On a recent trip to Vietnam, I came across a printed copy of the Disease Control Priorities in Developing Countries (2nd Ed.) first published by the World Bank in 2006. This is quite a significant book in that it provides governments of developing nations a set of tools to help them decide how to allocate their limited resources for public health.
Prior to this book, mortality was one of the key indicators that governments would look at, and resource were put toward tackling diseases that would lowering mortality rates. However this book advoated the use of DALY (Disability Adjusted Life Years), a more objective way to determine the effects of disease. To put it bluntly, this unit shows a person who dies of a disease is less a burden on a country’s economy than a person who is bedridden for the rest of their life as a result of disease (since someone has to take care of that sick person in addition). This book provided a way to weigh and compare the economic impact of each disease common in developing nations and hence provides the ability to “prioritize” the government’s response.
It is said that Bill Gates read the first edition of this book, which was published as part of the World Bank’s World Develop Report 1993: investing In Health (pdf | 6.1MB), and it influenced his decision to take on Global Health as one of the key directives of his influential (and massively endowed) Bill & Melinda Gates Foundation.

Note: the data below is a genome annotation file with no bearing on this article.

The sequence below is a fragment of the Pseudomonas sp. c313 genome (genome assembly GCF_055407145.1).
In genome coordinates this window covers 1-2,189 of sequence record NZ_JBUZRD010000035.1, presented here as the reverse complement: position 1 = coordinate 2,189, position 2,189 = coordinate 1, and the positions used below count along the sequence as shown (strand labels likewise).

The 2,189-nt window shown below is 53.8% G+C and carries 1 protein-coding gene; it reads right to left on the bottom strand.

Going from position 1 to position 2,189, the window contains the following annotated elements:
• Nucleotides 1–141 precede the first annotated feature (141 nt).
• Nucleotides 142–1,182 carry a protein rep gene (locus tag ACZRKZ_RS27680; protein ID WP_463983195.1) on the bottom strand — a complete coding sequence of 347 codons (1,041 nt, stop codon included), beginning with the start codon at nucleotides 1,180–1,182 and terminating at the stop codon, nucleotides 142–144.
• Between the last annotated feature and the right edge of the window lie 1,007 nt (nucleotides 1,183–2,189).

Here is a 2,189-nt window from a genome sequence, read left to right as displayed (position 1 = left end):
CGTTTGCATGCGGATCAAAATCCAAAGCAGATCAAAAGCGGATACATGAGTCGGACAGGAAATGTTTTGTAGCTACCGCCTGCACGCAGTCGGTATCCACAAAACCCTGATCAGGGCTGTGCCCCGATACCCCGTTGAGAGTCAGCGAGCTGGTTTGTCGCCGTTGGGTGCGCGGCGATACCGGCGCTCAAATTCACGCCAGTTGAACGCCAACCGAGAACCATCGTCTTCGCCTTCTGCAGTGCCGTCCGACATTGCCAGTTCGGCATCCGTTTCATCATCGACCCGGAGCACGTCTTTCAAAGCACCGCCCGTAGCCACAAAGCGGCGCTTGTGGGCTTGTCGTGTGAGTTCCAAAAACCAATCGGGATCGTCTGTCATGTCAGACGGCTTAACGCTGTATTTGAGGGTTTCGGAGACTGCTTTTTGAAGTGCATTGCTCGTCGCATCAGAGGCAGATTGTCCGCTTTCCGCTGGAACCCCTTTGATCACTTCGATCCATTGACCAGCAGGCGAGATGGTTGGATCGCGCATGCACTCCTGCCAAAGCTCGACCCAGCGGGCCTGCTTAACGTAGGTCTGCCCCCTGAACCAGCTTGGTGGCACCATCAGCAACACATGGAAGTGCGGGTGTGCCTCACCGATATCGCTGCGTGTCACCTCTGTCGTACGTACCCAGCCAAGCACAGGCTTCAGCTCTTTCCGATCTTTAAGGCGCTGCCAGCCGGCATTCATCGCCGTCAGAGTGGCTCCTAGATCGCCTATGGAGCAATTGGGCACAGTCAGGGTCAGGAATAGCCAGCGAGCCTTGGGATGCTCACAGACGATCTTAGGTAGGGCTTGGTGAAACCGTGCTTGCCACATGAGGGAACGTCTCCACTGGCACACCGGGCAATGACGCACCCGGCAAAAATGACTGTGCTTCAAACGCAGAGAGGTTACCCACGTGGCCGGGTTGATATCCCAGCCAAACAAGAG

Why do I know so much about this book?
When I was working at Forum One Communications, I was responsible for creating the information architecture and user experience of the web-enable version of the book. We created a flexible architecture for users (academics, students, practitioner and gov officials) to browse, download the whole book or create their own book by selecting chapters that are relevant for their country. I interviewed many of the authors and potential users over a couple of week and spent many hours struggling to put together a structure and design that made sense for the users. I can safely say that it was the most rewarding project in my 6 years at Forum One. Seeing the printed version of the book for the first time, in a developing country, almost brought a tear to my eye.
They were selling the book for $35, the subsidized price for developing nations (it’s $125 on Amazon), and I was sorely tempted to purchase it, but it was too heavy to lug around. Definitely on my next trip…